Abstract

Colloidal quantum dots (CQDs) offer promise in flexible electronics, light sensing and energy conversion. These applications rely on rectifying junctions that require the creation of high-quality CQD solids that are controllably n-type (electron-rich) or p-type (hole-rich). Unfortunately, n-type semiconductors made using soft matter are notoriously prone to oxidation within minutes of air exposure. Here we report high-performance, air-stable n-type CQD solids. Using density functional theory we identify inorganic passivants that bind strongly to the CQD surface and repel oxidative attack. A materials processing strategy that wards off strong protic attack by polar solvents enabled the synthesis of an air-stable n-type PbS CQD solid. This material was used to build an air-processed inverted quantum junction device, which shows the highest current density from any CQD solar cell and a solar power conversion efficiency as high as 8%. We also feature the n-type CQD solid in the rapid, sensitive, and specific detection of atmospheric NO2. This work paves the way for new families of electronic devices that leverage air-stable quantum-tuned materials.

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Acknowledgements

This publication is based in part on work supported by Award KUS-11-009-21, made by King Abdullah University of Science and Technology (KAUST), by the Ontario Research Fund—Research Excellence Program, and by the Natural Sciences and Engineering Research Council (NSERC) of Canada. We thank Angstrom Engineering, and Innovative Technology, for useful discussions regarding material deposition methods and control of the glovebox environment, respectively. Computations were performed using the BlueGene/Q supercomputer at the SciNet HPC Consortium provided through the Southern Ontario Smart Computing Innovation Platform (SOSCIP). The SOSCIP consortium is funded by the Ontario Government and the Federal Economic Development Agency for Southern Ontario. H.D. would like to acknowledge financial support from the China Scholarship Council (CSC). The authors thank Larissa Levina for the assistance with CQDs synthesis, S. M. Thon, A. H. Ip and M. Adachi for helpful discussions, S. Masala and J. McDowell for measurement assistance, and E. Palmiano, R. Wolowiec and D. Kopilovic for their help during the course of study. We thank L. Goncharova for assistance with RBS measurements.

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Affiliations

  1. Department of Electrical and Computer Engineering, University of Toronto, 10 King’s College Road Toronto, Ontario, M5S 3G4, Canada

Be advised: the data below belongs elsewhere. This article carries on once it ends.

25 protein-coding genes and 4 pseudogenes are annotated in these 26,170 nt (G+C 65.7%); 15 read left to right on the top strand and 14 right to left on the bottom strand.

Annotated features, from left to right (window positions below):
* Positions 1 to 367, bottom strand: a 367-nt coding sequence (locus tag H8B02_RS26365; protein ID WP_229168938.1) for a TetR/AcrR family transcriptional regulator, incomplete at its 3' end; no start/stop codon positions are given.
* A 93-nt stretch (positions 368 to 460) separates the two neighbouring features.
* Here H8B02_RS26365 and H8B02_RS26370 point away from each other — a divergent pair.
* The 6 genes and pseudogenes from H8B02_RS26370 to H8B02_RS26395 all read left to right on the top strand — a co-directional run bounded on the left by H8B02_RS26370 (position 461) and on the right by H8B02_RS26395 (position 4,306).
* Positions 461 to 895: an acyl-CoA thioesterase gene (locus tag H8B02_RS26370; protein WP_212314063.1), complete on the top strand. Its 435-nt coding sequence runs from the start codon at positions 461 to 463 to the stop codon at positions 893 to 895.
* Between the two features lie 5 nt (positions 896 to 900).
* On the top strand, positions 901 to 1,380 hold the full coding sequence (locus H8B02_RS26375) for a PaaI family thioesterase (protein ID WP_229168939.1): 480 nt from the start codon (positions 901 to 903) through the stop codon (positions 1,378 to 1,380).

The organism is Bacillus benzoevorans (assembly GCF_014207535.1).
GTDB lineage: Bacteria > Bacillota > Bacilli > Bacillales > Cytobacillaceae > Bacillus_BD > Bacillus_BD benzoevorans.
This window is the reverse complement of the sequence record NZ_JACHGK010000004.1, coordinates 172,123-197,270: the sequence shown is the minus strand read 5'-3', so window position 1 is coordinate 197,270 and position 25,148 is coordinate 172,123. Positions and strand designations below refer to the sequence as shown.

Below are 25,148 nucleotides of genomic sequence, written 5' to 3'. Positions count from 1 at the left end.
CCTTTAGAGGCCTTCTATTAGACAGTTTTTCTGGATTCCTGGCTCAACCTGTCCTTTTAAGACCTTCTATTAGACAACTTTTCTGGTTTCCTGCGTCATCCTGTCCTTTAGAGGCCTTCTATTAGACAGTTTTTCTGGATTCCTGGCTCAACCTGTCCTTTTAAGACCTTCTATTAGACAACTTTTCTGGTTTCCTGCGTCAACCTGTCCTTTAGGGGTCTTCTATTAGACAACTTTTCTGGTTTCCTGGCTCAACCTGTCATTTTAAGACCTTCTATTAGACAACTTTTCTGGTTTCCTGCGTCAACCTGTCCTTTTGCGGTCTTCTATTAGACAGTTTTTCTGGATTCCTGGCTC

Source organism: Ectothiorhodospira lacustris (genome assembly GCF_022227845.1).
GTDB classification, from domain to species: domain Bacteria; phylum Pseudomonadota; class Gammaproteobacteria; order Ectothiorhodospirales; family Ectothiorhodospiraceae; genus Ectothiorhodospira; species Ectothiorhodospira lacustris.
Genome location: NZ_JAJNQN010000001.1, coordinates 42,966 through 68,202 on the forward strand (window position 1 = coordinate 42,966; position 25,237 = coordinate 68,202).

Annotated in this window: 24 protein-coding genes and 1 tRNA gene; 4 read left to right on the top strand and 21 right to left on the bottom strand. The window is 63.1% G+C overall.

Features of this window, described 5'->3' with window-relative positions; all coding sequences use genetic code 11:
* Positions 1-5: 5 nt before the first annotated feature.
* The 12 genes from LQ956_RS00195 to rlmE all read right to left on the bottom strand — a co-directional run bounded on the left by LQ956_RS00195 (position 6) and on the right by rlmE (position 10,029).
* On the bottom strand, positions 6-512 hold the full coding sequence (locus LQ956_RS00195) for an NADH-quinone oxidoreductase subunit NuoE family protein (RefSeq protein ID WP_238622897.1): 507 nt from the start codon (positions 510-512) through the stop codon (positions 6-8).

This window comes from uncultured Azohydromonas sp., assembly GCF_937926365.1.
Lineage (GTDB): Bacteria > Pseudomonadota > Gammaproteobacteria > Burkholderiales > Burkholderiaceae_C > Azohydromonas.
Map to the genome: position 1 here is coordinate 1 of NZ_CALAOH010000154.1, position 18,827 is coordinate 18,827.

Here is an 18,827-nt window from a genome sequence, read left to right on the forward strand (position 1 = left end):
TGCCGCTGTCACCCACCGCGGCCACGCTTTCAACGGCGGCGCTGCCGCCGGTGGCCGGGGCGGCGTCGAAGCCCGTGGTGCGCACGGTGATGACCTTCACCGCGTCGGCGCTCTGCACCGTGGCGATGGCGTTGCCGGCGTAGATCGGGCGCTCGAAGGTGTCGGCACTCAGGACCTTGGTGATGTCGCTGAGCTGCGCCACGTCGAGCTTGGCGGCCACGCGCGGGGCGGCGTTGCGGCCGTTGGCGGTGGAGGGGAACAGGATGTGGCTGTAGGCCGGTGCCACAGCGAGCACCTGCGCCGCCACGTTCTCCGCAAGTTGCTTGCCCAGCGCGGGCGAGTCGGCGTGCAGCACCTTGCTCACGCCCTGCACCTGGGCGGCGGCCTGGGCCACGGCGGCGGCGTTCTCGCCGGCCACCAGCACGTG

• Zhijun Ning
    • , Oleksandr Voznyy
    • , Sjoerd Hoogland
    • , Valerio Adinolfi
    • , Jixian Xu
    • , James Minor
    • , Kyle W. Kemp
    • , Haopeng Dong
    • , Lisa Rollny
    • , André Labelle
    • , Graham Carey
    • , Brandon Sutherland
    •  & Edward H. Sargent
  2. Division of Physical Sciences and Engineering, Solar and Photovoltaics Engineering Center, King Abdullah University of Science and Technology (KAUST), Thuwal 23955-6900, Saudi Arabia

    • Jun Pan
    • , Ahmad R. Kirmani
    • , Aram Amassian
    •  & Osman M. Bakr
  3. School of Optical and Electronic Information, Huazhong University of Science and Technology, 1037 Luoyu Road Wuhan, Hubei 430074, China

    • Min Li
    •  & Huan Liu
  4. Dalhousie University, Department of Physics and Atmospheric Science, Rm 319 Dunn Building Halifax, Nova Scotia, B3H 4R2, Canada

    • Jon-Paul Sun
    •  & Ian Hill
  5. Wuhan National Laboratory for Optoelectronics, Huazhong University of Sciences and Technology, 1037 Luoyu Road Wuhan, Hubei 430074, China

    • Jiang Tang

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Contributions

Z.N., O.V., O.M.B. and E.H.S. designed and directed this study, analysed the results, and co-wrote the manuscript. Z.N. contributed to all experimental work. O.V. carried out the density functional theory simulations and XPS measurements. J.P, J.X. and H.D. assisted in device fabrication. S.H. and J.M. performed transient photovoltage experiments. V.A carried out optoelectronic simulations. M.L., H.L. and J.T. performed NO2 gas sensing measurements. K.W.K., L.R., A.L., G.C. and B.S. carried out fabrication and device characterization of specific devices. A.R.K. and A.A. performed UPS measurement. J-P.S. and I.H. carried out the Kelvin probe study.

Competing interests

The authors declare no competing financial interests.

Corresponding author

Correspondence to Edward H. Sargent.

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DOI

https://doi.org/10.1038/nmat4007

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